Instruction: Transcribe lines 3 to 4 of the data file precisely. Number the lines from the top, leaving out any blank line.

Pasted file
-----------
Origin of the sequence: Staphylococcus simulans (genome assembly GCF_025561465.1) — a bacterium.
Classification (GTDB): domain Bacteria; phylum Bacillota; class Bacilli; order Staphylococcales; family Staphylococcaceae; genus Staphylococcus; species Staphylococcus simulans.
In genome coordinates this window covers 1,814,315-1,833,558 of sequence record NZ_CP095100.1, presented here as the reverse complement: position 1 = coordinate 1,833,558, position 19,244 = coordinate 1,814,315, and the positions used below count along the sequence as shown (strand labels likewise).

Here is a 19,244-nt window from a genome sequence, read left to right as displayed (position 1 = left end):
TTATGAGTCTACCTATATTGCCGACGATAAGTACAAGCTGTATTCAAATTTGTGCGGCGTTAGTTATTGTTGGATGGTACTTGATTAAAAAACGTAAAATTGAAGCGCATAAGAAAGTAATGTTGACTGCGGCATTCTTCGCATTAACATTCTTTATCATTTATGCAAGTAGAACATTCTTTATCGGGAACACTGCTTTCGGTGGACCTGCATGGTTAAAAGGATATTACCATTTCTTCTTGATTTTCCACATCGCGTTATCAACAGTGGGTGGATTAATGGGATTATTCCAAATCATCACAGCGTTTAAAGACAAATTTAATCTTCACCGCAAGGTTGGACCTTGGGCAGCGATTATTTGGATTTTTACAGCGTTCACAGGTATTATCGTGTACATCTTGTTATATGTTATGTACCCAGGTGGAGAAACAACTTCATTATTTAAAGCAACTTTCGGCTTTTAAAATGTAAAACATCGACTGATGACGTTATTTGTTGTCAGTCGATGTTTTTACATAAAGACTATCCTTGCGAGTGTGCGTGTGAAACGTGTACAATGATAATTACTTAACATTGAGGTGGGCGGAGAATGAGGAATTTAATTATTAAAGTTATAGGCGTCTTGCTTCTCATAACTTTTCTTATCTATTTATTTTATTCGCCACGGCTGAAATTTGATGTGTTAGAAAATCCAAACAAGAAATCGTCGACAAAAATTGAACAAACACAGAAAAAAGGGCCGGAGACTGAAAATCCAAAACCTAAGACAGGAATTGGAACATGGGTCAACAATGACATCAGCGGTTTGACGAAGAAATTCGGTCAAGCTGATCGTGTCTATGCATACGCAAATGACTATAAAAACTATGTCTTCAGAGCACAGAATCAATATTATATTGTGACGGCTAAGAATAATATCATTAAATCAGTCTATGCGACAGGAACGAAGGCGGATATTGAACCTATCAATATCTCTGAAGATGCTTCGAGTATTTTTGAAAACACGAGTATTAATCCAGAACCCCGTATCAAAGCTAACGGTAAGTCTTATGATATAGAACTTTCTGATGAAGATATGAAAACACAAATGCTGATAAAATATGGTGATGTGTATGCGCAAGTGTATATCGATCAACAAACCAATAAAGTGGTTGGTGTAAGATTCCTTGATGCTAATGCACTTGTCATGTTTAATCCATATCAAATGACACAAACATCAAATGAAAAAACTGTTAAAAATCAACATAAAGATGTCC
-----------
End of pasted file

In genome coordinates this window covers 1,814,315-1,833,558 of sequence record NZ_CP095100.1, presented here as the reverse complement: position 1 = coordinate 1,833,558, position 19,244 = coordinate 1,814,315, and the positions used below count along the sequence as shown (strand labels likewise).

Here is a 19,244-nt window from a genome sequence, read left to right as displayed (position 1 = left end):